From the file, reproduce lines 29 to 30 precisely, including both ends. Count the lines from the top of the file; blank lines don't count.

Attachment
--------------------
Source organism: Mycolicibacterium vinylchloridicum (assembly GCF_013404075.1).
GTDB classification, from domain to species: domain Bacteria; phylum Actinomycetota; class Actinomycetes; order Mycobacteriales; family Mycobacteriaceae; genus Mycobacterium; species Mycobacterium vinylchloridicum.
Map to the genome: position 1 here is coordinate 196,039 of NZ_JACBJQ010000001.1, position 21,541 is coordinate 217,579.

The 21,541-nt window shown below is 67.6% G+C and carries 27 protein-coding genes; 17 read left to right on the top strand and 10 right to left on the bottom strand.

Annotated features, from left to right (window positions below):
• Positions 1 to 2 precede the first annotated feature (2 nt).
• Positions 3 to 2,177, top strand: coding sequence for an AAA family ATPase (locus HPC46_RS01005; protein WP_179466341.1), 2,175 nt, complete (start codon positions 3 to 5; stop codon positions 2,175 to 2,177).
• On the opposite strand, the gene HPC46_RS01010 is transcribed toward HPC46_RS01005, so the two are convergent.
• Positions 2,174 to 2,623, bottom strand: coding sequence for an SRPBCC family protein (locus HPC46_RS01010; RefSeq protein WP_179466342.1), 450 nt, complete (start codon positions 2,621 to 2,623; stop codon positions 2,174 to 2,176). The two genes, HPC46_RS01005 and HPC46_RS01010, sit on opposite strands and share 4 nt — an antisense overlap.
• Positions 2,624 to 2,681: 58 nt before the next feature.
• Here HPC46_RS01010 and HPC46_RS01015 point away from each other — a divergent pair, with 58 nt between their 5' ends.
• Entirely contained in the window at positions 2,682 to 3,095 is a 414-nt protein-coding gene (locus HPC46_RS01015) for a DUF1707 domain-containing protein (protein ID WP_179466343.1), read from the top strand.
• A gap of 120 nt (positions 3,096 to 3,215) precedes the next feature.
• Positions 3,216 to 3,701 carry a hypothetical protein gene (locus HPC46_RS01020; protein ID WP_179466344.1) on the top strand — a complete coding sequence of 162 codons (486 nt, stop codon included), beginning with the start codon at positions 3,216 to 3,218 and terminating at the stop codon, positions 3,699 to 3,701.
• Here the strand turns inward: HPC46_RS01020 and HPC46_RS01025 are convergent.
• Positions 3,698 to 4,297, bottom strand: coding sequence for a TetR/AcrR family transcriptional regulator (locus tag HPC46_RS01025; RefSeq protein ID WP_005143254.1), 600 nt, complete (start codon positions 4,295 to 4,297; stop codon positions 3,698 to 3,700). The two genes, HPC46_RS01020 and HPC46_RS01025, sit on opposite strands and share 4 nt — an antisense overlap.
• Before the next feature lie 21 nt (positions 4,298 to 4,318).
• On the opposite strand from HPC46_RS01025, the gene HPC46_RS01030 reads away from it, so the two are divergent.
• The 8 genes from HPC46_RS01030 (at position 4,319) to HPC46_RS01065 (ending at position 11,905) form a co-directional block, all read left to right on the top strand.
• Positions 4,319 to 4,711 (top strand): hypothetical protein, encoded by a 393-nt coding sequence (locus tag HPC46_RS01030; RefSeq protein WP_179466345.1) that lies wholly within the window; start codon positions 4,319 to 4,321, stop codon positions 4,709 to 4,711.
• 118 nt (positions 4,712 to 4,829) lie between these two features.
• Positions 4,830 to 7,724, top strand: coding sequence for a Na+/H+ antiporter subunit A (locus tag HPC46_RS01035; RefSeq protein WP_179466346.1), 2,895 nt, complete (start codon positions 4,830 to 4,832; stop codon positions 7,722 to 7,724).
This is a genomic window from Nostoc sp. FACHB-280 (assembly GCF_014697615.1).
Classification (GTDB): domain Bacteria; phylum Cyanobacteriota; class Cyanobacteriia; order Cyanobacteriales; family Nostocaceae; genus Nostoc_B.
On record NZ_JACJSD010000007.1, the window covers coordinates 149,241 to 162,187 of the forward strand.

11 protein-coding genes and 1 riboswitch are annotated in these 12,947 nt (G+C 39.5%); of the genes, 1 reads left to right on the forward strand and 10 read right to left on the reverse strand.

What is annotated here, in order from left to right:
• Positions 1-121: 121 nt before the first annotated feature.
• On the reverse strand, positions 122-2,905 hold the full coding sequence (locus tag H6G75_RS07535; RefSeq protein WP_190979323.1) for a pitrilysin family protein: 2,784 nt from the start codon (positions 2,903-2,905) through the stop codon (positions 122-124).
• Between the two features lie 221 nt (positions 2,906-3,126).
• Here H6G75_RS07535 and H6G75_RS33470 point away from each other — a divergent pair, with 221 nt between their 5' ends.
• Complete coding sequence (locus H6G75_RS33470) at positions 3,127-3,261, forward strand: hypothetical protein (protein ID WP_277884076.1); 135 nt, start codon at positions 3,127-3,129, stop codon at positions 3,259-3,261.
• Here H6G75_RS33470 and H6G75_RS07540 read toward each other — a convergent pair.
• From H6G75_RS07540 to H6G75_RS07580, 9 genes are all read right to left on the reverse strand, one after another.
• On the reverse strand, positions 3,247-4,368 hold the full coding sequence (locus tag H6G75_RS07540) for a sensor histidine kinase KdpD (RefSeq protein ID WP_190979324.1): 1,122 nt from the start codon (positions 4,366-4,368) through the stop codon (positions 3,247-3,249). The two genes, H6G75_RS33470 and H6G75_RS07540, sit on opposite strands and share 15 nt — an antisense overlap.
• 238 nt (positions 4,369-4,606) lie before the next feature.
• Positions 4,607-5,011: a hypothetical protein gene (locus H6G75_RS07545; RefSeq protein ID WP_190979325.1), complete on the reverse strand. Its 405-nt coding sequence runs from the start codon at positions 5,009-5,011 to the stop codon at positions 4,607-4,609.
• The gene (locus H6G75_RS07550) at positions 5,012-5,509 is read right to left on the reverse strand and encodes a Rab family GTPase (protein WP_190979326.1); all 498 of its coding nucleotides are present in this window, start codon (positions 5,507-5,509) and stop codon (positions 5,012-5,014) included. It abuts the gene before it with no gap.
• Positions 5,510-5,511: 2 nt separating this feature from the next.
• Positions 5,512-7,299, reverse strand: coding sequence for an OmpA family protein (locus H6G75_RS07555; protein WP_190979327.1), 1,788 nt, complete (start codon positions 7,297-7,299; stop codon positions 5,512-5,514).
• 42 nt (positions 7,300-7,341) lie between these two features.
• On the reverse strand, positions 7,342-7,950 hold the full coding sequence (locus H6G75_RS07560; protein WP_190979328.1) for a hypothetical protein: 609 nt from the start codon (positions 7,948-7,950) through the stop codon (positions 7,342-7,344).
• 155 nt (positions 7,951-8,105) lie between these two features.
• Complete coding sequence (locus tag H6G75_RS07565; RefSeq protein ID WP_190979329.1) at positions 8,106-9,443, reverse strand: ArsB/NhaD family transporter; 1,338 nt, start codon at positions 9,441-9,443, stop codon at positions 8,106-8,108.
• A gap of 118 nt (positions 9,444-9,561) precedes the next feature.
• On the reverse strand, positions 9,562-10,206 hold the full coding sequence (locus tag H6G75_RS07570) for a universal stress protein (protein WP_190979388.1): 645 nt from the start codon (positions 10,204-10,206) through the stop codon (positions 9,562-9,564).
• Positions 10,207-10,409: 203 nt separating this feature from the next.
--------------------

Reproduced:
• On the reverse strand, positions 122-2,905 hold the full coding sequence (locus tag H6G75_RS07535; RefSeq protein WP_190979323.1) for a pitrilysin family protein: 2,784 nt from the start codon (positions 2,903-2,905) through the stop codon (positions 122-124).
• Between the two features lie 221 nt (positions 2,906-3,126).